We are in the midst of an apocalypse, the Greek meaning of which is not the end of days but an “uncovering, a revealing.” If we look under there, in the shadowy spaces, in the places where we are caught, there is transformation, creativity, and possibility. There is IMAGINATION. The inner world of the mind and the outer world of being are not actually separate, but we put up many blocks  - doctrine, ideologies, fears, societal “norms” & social hierarchies - instead of realizing we already live and breathe and have our being in nondual reality. Martin Luther King Jr. said it this way: “We may have all come on different ships, but we’re in the same boat now.”

I’m thinking of when my middle son got in trouble for saying in a moment of 6 year old passion, “If you don’t play with me I’ll kill you!” He had a sandwich in his hand, not a gun. Another kid told on him. He was brought to the front office, and he got suspended. Yes, in kindergarten. I was dumbstruck. Literally dumbstruck. When I found out my mouth fell open and nothing came out. I happened to be at the school in that moment, in another room, having a conversation with administrators about teaching with a social emotional lens, and I was called into the assistant principal’s office. I could see the terror in his eyes, the too big chair swallowing him up. I sat back on the floor, opened my arms, let him crawl onto my lap and just held him as he cried. “I know baby,” I said. “I know you didn’t mean it, but you can’t say things like that.” Surely SURELY he is not the only 6 year old to have said something like that. I don’t know that for sure, of course, but he was called violent. On the paper it said he was a Level 3 Threat. And I had to sign it, to consent my understanding of the severity of this moment. My SIX YEAR OLD. He is still, at age 8, learning how to speak his raw emotions without losing his ever loving you know what. Hell i’m still learning how to speak my emotions without losing it at 42, but no one has ever called me a Level 3 Threat. I wish I had refused to sign. I wish I had pushed back. The way we talk about violence has a loaded meaning when we use it to describe a young black or brown boy. There is no way to get around that fact other than to face it. I cannot be certain that race factored into my son’s specific consequence, but I can be sure that zero tolerance policies have disrupted the lives of black and brown kids in far more unbalanced ways than their white counterparts. Cole is no more violent than most little boys I’ve been around. In fact, in many ways, he is probably less so. But we have a veil clouding our collective psyche around how we see black boys and men. We have allowed white men in power to get away with so much more, minimizing their behavior with statements like, “He didn’t know better,” or “He was just a boy.”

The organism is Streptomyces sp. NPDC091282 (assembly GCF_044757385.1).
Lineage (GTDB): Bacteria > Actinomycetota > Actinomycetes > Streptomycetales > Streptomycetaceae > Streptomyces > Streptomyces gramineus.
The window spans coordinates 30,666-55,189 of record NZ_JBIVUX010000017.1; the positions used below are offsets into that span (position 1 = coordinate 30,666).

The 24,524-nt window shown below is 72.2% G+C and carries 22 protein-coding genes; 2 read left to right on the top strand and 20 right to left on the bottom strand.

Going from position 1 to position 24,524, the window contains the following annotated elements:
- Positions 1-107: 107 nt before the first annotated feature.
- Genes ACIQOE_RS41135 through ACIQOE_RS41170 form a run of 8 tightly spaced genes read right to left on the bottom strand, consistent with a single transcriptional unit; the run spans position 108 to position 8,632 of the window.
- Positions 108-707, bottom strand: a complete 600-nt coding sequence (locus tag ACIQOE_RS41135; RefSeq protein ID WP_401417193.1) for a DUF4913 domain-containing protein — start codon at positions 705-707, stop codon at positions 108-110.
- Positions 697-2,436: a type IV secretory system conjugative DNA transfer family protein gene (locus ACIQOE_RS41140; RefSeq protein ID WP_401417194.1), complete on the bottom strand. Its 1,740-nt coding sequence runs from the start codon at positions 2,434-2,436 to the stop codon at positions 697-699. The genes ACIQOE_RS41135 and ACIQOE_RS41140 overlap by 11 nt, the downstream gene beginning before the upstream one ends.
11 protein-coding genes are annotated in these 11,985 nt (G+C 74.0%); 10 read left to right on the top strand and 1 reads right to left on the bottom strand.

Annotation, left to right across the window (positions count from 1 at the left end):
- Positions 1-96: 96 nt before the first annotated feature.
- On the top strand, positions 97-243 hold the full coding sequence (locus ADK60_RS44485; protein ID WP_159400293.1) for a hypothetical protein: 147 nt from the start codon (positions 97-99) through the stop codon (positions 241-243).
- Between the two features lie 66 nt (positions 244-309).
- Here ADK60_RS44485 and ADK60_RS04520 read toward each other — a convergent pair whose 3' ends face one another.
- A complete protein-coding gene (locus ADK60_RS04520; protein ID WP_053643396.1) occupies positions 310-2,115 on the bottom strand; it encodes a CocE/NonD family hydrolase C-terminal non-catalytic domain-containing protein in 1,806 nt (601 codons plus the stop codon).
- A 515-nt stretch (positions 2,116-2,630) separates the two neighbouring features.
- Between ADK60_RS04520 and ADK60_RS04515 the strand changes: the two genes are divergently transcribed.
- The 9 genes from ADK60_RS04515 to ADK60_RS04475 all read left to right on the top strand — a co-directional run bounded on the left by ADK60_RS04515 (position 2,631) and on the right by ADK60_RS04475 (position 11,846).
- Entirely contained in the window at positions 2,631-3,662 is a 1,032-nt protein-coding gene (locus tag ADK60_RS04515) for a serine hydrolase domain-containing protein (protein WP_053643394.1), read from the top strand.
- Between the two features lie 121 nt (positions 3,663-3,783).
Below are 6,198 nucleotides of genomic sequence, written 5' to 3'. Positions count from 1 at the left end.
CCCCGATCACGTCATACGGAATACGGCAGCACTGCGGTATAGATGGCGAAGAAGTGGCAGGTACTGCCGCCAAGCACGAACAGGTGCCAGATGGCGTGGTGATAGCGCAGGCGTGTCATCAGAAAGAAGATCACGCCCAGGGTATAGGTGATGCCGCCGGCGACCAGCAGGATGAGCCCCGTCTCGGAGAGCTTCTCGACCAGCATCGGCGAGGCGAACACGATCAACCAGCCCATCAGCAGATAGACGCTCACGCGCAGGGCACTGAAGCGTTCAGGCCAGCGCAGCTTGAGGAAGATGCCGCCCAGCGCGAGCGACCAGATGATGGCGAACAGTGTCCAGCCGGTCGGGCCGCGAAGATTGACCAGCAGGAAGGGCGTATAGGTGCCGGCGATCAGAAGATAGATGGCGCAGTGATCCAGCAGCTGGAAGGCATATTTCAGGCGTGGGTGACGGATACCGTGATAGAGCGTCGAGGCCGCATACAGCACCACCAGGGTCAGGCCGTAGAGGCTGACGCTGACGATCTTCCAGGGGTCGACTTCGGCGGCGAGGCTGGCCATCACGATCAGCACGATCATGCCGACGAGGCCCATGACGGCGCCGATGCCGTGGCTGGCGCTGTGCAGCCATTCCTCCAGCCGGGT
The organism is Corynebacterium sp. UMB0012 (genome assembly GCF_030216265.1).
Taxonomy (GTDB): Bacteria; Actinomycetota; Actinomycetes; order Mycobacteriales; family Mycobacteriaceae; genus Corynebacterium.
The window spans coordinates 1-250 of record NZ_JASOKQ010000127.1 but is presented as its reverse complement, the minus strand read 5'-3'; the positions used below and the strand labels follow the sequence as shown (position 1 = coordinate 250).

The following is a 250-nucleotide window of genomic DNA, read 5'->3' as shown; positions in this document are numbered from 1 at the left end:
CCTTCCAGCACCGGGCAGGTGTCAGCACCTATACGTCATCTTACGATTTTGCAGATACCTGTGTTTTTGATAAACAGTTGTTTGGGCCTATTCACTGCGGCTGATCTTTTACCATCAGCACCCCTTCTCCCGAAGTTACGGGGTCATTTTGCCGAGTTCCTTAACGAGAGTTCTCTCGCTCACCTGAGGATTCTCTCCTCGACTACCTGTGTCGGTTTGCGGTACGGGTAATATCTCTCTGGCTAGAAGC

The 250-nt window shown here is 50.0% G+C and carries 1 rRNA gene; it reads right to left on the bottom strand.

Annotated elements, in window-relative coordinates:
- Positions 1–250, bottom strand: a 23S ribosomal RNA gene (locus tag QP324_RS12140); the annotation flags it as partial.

Time to unknow that reality. 

The whole point of the path of love is to transform motivation from “I, I, I” to “Thou, Thou, Thou.” It can be said that “We, We, We” is also an operative term. Essentially it is to be willing to see ourselves in the faces of another. Of every other. And then the other and I become one. Those “who see themselves in all and all in them” are simply not capable of harming others (Eknath Easwaran, The Bhagavad Gita). This!! Yes! This is what it means to be fully human, perhaps what Thich Nhat Hanh refers to as interbeing. It is the way of compassion and wisdom - the very same that Jesus taught. Love your neighbor as yourself, he said. Read that again....as yourself. As if your neighbor were you - another way of saying I am not other than you. To work on behalf of this kind of love is holy work. This work, of course, is circular. The more you love inwardly the more it shows up in the outward arena. This cycling goes on and on and on. When you can see, truly see, yourself in another and another in yourself, when you can truly see yourself as you are, that’s where transformation lies.

Speaking of boats, a drawing inspired by Sunday’s OL talk by Richard Wingfield.   

Speaking of boats, a drawing inspired by Sunday’s OL talk by Richard Wingfield.